MECHANISMS OF ANTERIOR CRUCIATE LIGAMENT INJURIES IN VOLLEYBALL

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Abstract

Background

Knee injuries were common in volleyball players, and ACL injury is a serious injury for athletes.

Objective

The purpose of this study was to investigate the mechanism of ACL injury in volleyball players using a questionnaire.

Design

Research study using a questionnaire.

Setting

Volleyball players who had ACL reconstruction at our institution.

Patients

Twenty-five females and 1 male (mean age; 24.6±11.0 years-old) volleyball players who ruptured their ACL during volleyball and underwent ACL reconstruction.

Assessment of Risk Factors

They were asked about their position, dominant hand defined as the spiking hand, side of injury, event during which the injury occurred (game or practice), the circumstance of injury (the situation in which the injury occurred, the specific motion at the time of injury) and player position and court location where the injury occurred.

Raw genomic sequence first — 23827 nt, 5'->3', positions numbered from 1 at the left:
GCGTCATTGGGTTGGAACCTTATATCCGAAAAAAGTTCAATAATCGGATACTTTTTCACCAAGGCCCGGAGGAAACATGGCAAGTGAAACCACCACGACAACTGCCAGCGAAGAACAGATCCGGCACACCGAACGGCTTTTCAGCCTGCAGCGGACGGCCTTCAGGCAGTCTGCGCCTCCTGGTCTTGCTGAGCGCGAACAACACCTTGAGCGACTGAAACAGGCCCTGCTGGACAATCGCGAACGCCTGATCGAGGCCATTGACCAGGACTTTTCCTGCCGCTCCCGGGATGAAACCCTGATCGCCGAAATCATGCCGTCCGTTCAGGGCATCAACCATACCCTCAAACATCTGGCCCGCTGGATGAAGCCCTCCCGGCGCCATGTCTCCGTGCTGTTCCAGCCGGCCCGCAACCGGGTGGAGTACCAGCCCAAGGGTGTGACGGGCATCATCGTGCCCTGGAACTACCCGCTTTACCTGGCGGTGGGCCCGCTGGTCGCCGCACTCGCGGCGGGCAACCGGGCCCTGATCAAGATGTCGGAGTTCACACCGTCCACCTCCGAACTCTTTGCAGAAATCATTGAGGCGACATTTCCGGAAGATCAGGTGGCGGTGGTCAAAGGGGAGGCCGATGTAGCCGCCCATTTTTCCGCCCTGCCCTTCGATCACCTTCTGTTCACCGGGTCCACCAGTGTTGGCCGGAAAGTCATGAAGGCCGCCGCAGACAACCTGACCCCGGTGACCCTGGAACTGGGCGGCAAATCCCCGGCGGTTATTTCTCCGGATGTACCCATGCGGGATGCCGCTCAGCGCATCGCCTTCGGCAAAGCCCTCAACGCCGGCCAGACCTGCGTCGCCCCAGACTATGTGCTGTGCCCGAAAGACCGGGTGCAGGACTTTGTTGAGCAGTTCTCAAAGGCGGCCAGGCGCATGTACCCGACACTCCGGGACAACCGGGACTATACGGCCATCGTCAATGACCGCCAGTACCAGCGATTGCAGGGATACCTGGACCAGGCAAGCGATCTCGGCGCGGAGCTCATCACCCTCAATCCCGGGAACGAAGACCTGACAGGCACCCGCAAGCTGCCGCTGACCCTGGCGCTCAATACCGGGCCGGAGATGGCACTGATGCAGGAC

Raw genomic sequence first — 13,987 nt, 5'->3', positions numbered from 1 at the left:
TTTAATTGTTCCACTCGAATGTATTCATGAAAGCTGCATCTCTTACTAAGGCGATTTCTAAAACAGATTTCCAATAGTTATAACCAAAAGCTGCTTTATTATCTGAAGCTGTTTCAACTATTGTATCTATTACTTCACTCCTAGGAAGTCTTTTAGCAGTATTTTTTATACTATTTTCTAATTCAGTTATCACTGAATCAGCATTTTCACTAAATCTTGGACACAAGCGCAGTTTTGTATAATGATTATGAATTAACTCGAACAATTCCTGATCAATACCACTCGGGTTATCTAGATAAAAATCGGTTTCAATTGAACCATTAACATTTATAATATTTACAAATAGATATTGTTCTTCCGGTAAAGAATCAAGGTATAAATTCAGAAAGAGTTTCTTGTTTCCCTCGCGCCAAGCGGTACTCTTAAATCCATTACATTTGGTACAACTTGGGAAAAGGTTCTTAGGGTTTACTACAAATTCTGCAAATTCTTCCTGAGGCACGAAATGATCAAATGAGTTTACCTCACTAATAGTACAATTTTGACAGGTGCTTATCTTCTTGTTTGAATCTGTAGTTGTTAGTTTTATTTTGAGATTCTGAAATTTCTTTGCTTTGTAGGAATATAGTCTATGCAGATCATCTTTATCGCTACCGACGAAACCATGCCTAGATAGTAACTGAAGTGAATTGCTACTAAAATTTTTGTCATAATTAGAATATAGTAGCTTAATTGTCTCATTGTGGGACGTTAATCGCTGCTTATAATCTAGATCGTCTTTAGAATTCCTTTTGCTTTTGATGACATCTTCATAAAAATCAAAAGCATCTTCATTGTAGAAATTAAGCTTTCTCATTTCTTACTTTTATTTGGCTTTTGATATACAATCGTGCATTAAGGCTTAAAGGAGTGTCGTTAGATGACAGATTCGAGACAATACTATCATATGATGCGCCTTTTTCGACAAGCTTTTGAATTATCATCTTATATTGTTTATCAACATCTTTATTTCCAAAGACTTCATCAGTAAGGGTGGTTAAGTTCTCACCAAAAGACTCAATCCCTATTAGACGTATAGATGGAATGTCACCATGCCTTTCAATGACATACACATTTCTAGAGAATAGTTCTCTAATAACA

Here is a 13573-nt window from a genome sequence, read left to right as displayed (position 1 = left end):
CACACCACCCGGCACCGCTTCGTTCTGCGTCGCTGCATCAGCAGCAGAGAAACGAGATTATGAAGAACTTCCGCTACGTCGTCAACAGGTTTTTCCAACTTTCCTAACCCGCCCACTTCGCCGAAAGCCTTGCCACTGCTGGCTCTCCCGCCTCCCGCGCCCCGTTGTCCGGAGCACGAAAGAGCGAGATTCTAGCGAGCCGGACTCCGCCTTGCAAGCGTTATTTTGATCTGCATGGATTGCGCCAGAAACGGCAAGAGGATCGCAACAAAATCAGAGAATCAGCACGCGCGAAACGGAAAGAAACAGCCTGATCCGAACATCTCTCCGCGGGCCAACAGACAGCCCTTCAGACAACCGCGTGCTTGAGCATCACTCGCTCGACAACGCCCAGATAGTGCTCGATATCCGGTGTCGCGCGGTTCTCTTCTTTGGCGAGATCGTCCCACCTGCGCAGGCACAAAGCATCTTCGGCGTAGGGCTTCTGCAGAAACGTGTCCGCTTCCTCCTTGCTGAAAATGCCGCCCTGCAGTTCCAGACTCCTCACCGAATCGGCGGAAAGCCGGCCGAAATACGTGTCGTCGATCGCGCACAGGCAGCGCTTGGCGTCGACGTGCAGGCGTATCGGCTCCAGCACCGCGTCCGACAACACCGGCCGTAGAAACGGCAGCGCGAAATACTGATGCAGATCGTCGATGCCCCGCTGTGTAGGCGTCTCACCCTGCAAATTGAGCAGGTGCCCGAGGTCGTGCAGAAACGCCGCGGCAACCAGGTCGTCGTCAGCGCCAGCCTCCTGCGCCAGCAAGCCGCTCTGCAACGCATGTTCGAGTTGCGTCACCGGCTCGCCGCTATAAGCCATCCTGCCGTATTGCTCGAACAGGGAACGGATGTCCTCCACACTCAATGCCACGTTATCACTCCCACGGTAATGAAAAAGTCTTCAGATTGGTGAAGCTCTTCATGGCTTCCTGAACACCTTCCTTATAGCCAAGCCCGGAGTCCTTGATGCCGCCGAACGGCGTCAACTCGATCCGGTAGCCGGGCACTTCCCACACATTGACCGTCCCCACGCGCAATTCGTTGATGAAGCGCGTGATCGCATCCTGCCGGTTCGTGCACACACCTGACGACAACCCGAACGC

Results

There were 19 wing spikers (left 13, right 6). Twenty-four players were right-handed and 2 players were left-handed, and 23 players injured the knees opposite to dominant hand. The 65.4% of injuries were prevalent during game. Twenty players (76.9%) were injured during spiking. Twenty-one players (80.8%) receive injured during landing, and 16 of them injured with single-leg landing after spiking. Most of ACL injuries (84.6%) occurred in front of the attack line near the net.

Conclusions

Single leg landing after spiking close to the net was the most common cause of injury, and most of wing spikers injured the knee opposite to their dominant hand. It suggests that wing spikers need to consider prevention strategies focusing on spiking movement.

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